&MainTitle=The Home Planet: NASA's View of Earth

&title1=TIROS' First Look

&txt1=The first photo of Earth from a weather satellite, taken by the TIROS-1 satellite on April 1, 1960. Early photographs provided new information on cloud systems, including spiral formations associated with large storms, immediately proving their value to meteorologists. View Full Size


&txt2=In December 1968, Apollo 8 astronauts Frank Borman, Jim Lovell and Bill Anders saw something no humans had seen before: a crescent shaped Earth rising over the surface of the moon. Anders' "Earthrise" photo was credited for inspiring environmental movements in the late 1960s and 1970s. View Full Size

&title3=Tiny Orb

&txt3=Another photo of Earth from the Apollo 8 crew, the first astronauts to leave Earth and orbit the moon. Apollo astronauts frequently noted that the planet, though home to everyone and everything we know, appears tiny and insignificant against the vast black backdrop of space. View Full Size

&title4=Whole Earth

&txt4=This image from Apollo 17, and others like it, captured whole hemispheres of water, land and weather. This photo was the first view of the south polar ice cap. Almost the entire coastline of Africa is visible, along with the Arabian Peninsula. View Full Size

&title5=Earth and Moon

&txt5=This picture of the Earth and Moon in a single frame was taken by the Galileo spacecraft from about 3.9 million miles away. Antarctica is visible through clouds (bottom). The Moon's far side is seen; the shadowy indentation in the dawn terminator is the south pole Aitken Basin, one of the largest and oldest lunar impact features. View Full Size

&title6=View from Mars

&txt6=NASA's Mars Global Surveyor got the first image of Earth and its moon from Mars in 2003. Though blurred, South America, part of North America and the Pacific Ocean are visible on Earth. View Full Size

&title7=Home Sweet Home

&txt7=This is the first image ever taken of Earth from the surface of Mars. The Mars Exploration Rover Spirit took the photo in 2004, one hour before sunrise on the 63rd Martian day, or sol, of its mission to the Red Planet. View Full Size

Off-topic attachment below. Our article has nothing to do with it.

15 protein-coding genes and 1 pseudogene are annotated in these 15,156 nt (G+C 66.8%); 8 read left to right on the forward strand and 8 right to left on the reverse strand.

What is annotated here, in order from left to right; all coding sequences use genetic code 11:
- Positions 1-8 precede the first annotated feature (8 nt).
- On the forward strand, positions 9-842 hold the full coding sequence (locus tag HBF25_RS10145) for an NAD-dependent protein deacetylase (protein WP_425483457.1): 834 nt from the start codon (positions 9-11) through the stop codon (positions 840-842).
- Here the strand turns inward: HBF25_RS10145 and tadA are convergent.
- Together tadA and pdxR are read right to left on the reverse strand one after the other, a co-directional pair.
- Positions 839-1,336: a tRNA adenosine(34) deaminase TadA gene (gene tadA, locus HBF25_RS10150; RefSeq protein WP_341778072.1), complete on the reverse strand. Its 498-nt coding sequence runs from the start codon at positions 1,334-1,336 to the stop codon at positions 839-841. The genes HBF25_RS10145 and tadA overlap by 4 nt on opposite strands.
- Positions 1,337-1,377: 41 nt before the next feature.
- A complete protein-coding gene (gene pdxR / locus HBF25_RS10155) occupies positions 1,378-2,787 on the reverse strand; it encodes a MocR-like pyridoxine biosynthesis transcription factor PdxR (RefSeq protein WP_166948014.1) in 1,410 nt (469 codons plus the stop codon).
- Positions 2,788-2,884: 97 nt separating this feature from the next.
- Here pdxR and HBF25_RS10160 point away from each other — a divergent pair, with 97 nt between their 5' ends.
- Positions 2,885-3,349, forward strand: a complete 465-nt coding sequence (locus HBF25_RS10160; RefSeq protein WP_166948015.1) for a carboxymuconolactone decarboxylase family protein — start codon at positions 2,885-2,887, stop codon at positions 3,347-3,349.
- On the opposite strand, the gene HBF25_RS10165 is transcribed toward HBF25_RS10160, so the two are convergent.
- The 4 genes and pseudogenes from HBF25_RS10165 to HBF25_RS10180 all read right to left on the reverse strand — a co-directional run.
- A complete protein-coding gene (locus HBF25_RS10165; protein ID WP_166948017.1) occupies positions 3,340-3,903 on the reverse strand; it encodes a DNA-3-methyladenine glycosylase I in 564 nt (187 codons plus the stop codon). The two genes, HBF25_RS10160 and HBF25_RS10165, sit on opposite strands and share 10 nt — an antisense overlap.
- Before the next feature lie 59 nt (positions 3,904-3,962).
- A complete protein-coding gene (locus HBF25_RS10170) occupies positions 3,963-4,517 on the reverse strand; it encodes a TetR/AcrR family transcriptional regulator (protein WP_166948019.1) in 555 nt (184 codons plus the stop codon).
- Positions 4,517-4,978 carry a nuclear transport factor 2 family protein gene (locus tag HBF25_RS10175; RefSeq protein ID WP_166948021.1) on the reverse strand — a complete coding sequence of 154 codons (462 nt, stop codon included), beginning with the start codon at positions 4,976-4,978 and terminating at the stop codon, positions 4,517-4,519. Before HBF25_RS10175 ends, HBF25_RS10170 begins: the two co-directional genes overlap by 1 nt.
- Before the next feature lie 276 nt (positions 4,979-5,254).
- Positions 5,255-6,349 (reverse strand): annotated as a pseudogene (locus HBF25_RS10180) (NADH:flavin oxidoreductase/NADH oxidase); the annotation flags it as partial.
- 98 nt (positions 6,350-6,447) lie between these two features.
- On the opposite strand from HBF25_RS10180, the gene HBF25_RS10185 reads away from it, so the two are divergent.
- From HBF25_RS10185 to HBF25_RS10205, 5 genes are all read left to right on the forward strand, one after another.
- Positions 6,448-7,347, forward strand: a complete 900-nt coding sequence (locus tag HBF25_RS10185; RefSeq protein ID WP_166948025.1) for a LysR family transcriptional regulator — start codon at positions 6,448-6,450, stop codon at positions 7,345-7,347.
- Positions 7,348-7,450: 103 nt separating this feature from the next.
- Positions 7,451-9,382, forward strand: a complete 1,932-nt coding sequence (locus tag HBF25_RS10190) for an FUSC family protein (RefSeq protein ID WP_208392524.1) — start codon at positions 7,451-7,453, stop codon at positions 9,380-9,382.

&title8=The Blue Marble

&txt8=In 2005, NASA released the next generation of its "Blue Marble" Earth imagery. The images are created from a mosaic of satellite data taken mostly from NASA's Moderate Resolution Imaging Spectroradiometer (MODIS) that flies aboard NASA’s Terra and Aqua satellites. This hemisphere shows Africa, the Arabian Peninsula, Europe and part of Asia, along with the Atlantic and Indian oceans. View Full Size

&title9=The Blue Marble

&txt9=Flanked by the vast Pacific and Atlantic Oceans, South America features prominently in this Blue Marble image from 2005. View Full Size

&title10=Global Vegetation

&txt10=This image, based on observations from the Moderate Resolution Imaging Spectroradiometer on NASA's Terra satellite, shows the difference in vegetation from Nov. 1, 2007, to Dec. 1, 2007, during autumn in the Northern Hemisphere. These observations help scientists understand the influence of natural cycles, such as drought and pest outbreaks, on vegetation, as well as human influences, such as land-clearing and global warming. View Full Size

&title11=Earth at Night

&txt11=This composite image, which has become a popular poster, shows a global view of Earth at night, compiled from over 400 satellite images. NASA researchers have used these images of nighttime lights to study weather around urban areas. View Full Size

&title12=Robot Over the Horizon